The sixties were swinging - but the seventies were the hangover: darker, nastier, uglier. This cult classic, a sour antidote to A Clockwork Orange, is 'a powerfully authentic account of working-class life and gang violence in early 1970s' (Time Out).
Kenny Seddon is sixteen and no longer in school, but he still lives with his mum, dad and sister on the Ashfield Valley council estate, He's pissing away his life in a series of dead-end jobs, boozed-up nights, mostly disappointing sex and confused violence. The nineteenth century cotton mills that brought prosperity have all been shut down, and Rochdale is fast decaying into just another decrepit factory town where the gangs rule.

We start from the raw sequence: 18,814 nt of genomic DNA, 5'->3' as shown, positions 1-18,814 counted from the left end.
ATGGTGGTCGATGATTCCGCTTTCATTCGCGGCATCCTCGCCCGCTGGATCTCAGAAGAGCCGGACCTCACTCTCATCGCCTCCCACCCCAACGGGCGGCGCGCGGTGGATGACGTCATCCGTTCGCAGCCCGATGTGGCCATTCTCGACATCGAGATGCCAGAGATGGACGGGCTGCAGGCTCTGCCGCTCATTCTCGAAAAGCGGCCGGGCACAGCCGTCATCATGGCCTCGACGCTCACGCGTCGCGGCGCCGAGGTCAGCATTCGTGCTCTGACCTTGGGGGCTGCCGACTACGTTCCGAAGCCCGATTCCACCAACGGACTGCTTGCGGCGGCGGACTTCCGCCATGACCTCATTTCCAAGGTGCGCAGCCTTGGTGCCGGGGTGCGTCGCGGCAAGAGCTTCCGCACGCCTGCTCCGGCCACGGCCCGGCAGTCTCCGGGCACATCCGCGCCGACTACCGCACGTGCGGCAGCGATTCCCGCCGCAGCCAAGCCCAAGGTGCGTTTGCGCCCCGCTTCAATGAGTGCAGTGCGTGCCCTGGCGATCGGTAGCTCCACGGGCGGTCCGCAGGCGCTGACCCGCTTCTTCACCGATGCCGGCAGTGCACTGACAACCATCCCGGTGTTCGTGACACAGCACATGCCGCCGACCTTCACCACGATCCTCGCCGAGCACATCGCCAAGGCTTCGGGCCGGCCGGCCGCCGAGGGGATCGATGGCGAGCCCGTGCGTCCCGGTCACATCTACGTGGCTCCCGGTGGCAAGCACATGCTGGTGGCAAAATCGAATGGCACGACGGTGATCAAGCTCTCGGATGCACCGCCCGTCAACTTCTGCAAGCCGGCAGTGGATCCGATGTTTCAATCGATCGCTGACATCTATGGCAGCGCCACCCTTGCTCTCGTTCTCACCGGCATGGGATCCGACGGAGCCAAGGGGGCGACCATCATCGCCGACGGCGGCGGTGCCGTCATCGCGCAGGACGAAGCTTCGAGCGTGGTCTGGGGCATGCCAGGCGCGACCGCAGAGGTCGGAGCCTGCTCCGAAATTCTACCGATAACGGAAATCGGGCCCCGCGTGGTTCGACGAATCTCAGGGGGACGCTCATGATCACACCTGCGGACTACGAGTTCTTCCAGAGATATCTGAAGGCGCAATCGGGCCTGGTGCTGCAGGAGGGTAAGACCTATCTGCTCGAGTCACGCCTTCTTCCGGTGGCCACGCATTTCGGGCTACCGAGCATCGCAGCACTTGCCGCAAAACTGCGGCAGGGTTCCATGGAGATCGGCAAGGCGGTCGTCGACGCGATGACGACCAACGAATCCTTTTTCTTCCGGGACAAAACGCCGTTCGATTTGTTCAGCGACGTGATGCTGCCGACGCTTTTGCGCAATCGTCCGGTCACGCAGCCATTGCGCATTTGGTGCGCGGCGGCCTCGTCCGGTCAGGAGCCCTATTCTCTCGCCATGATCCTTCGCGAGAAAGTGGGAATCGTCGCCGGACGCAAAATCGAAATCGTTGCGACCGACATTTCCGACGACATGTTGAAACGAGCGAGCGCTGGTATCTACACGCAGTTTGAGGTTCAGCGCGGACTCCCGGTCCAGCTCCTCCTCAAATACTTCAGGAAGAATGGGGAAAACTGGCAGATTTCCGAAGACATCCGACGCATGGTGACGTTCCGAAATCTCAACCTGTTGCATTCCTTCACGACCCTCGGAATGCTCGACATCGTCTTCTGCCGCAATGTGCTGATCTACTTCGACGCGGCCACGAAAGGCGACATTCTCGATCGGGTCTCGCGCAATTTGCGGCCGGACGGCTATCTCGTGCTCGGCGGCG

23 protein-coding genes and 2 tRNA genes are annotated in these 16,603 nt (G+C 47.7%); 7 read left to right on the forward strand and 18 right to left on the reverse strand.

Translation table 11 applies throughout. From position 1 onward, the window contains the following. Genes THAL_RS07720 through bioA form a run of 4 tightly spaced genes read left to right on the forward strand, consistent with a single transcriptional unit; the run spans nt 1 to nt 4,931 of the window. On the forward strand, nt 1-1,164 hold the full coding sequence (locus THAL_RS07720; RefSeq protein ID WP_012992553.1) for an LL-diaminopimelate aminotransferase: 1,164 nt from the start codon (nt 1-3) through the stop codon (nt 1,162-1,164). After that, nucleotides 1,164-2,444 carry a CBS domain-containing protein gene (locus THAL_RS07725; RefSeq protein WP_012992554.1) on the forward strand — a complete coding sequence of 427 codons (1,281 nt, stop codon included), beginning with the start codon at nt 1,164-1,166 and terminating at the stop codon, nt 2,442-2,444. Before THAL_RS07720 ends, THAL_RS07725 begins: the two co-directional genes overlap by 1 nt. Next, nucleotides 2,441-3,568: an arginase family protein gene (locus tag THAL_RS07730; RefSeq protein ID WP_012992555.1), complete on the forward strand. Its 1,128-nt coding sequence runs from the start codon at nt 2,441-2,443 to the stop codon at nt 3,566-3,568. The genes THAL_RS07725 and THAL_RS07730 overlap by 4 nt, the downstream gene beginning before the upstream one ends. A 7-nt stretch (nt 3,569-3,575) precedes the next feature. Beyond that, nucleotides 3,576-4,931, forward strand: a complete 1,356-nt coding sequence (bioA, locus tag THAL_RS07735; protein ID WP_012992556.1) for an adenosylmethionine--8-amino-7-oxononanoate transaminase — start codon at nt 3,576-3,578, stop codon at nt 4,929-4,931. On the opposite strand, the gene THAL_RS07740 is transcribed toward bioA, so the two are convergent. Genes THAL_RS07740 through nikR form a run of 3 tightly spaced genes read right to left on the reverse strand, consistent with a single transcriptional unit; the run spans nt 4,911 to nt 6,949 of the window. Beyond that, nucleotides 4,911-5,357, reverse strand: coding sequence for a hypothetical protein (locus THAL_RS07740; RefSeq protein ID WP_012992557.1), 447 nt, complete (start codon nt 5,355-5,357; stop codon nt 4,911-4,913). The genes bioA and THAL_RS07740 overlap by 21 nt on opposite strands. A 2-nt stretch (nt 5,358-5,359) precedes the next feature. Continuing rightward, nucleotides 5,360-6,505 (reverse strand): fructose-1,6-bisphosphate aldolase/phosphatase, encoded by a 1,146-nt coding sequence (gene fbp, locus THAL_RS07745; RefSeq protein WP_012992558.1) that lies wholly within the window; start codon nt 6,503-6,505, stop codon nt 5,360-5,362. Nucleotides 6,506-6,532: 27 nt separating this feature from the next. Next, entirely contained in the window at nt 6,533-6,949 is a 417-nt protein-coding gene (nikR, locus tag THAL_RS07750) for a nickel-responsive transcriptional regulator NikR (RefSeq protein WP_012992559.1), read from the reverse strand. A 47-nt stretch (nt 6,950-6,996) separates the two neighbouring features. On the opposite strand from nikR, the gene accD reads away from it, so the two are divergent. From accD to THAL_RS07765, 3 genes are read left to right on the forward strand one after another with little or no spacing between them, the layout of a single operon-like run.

Rule of Night creates a chillingly authentic world where teenagers prowl rainy fluorescent-lit streets dressed as their Clockwork Orange anti-heroes, with a backdrop provided by Ford Cortinas, Players No. 6, the factory and the relentless struggle to maintain hope.